If this little volume gives to the children of Connecticut a truer appreciation of the early history of the state in which they live, its purpose will have been achieved. A knowledge of Connecticut's history, its men and the work they have accomplished, should arouse the devotion and loyalty of every Connecticut boy and girl to the state and its welfare; and that it shall do so is the hope of those by whom this work has been projected and under whose auspices it has been published.
I. THE HOUSE OF HOPE AND THE CHARTER OAK
II. TWO INDIAN WARRIORS
III. A HARBOR FOR SHIPS
IV. THREE JUDGES
V. THE FORT ON THE RIVER
VI. THE FROGS OF WINDHAM
VII. OLD WOLF PUTNAM
VIII. THE BULLET-MAKERS OF LITCHFIELD
IX. NEWGATE PRISON
X. THE DARK DAY
XI. A FRENCH CAMP IN CONNECTICUT
XII. NATHAN HALE
nt was necessary to preserve order, to encourage trade, and to secure defense. The plan of union, however, as has been said, was greatly disliked by the colonies, and Connecticut sent a petition to the king praying that she might keep her privileges and her charter, and meanwhile she put off submission to the new governor as long as possible.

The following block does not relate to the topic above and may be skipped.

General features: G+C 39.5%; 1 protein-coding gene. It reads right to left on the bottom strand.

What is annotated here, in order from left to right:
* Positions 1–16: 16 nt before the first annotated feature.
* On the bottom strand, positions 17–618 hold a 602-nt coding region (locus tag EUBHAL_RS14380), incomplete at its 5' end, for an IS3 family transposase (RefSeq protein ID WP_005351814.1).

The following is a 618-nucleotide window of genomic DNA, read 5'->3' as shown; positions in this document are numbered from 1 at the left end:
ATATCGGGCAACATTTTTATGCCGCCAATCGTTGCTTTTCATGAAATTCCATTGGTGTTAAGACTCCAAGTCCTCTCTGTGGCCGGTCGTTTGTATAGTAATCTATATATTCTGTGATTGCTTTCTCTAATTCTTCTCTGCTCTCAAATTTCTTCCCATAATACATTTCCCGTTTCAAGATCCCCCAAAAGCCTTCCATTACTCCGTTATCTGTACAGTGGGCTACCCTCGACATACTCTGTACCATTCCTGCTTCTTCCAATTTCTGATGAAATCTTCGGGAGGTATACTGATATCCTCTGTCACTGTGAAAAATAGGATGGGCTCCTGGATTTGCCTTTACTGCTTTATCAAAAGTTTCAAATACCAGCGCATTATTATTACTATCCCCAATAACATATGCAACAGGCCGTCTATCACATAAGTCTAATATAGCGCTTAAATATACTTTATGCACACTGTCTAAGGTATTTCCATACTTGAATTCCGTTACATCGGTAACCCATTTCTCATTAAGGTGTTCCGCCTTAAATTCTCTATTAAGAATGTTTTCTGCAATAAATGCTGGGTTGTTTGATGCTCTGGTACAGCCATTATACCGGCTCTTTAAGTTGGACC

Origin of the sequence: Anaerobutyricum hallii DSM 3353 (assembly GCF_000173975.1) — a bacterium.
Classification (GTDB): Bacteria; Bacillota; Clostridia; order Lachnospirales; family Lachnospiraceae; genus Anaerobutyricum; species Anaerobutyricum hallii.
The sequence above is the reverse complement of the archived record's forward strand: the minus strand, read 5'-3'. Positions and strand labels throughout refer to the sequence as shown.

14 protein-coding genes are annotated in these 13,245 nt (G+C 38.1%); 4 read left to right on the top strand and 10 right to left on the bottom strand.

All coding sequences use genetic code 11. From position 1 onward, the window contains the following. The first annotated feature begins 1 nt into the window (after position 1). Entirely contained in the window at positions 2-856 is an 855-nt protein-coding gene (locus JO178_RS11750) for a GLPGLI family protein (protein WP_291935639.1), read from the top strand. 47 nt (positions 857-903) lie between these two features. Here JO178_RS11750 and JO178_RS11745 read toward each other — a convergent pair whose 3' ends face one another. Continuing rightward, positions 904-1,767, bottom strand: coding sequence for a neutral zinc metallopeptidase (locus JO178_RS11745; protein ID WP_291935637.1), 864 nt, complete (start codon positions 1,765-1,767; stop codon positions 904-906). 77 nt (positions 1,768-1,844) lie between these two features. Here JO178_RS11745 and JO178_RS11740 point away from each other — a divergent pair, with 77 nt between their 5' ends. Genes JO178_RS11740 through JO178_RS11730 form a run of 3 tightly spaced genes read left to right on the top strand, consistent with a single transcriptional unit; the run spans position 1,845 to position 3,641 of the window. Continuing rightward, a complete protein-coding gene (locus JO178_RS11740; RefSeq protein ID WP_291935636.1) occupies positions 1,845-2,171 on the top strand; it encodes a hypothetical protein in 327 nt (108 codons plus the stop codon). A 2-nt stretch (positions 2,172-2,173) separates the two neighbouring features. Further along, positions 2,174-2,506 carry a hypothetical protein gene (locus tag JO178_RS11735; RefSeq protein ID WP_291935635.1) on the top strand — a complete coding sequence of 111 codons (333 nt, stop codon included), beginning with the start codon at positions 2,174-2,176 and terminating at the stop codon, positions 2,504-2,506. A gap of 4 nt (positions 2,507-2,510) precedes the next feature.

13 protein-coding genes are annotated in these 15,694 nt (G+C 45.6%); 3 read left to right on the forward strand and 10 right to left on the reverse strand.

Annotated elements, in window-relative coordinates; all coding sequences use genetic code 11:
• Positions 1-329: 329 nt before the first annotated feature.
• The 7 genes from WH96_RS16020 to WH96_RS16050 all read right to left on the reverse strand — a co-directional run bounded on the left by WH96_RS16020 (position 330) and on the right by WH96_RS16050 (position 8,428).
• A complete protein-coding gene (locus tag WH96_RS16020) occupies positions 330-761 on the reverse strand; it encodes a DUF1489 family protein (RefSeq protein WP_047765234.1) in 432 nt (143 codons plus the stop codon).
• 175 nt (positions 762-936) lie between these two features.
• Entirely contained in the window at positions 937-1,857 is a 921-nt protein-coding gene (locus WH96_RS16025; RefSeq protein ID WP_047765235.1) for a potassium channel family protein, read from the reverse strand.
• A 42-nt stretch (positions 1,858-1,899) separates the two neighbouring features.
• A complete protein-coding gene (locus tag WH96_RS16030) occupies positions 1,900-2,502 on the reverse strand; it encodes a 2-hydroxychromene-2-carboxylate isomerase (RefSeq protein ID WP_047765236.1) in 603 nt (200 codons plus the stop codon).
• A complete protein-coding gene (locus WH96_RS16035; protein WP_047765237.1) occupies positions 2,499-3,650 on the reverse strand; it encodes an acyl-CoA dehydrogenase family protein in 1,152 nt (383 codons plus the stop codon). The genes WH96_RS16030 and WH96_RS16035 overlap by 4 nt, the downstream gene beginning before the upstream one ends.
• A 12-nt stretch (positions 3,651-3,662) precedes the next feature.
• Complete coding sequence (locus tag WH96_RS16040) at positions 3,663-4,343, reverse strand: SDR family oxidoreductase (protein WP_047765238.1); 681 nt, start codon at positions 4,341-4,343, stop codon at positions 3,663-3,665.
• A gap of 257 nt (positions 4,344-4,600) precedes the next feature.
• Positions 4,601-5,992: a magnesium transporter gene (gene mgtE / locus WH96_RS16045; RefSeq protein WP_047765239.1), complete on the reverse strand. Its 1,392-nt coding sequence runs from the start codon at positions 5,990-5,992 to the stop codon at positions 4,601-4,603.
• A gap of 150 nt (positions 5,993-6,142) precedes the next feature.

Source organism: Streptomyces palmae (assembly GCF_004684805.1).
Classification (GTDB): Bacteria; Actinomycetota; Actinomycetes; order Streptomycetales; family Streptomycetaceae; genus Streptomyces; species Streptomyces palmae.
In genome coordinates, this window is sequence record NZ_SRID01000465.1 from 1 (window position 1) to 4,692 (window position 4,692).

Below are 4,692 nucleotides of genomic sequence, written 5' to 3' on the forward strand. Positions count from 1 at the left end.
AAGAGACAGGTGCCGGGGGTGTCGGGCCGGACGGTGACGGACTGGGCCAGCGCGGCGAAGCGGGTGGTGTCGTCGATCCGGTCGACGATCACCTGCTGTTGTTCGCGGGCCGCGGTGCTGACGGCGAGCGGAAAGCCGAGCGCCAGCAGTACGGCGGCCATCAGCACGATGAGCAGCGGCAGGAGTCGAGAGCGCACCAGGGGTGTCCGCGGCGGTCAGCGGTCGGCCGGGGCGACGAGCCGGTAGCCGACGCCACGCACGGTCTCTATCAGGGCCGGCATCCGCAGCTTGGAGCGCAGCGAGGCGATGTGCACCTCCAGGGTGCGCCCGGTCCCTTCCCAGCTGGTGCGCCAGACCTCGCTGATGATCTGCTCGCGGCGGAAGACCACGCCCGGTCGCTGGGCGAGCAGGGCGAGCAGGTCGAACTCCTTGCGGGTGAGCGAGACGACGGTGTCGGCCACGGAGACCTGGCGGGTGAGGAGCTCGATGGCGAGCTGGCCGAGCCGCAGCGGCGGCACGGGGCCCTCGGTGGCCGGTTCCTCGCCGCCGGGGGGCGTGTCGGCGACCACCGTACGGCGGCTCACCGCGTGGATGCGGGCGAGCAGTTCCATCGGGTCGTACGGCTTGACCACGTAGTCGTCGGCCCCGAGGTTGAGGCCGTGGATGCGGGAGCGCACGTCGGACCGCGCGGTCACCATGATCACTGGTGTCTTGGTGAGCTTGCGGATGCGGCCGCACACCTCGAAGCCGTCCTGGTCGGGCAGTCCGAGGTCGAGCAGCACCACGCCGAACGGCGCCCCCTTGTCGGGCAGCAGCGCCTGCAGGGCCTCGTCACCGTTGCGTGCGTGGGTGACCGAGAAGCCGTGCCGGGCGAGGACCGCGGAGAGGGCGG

At last, however, Sir Edmund Andros wrote from Boston to Governor Treat of Connecticut that he would be "at Hartford about the end of the next week." This was on October 22, 1687. He left Boston on the 26th. A record written at that time says, "His Excellency with sundry of the Council, Justices and other gentlemen, four Blue Coats, two trumpeters, 15 or 20 Red Coats, with small Guns and short Lances in the tops of them, set forth in order to go to Connecticut to assume the government of that place." He reached Hartford on the 31st, having crossed the Connecticut River by the ferry at Wethersfield. "The troop of horse of that county conducted him honorably from th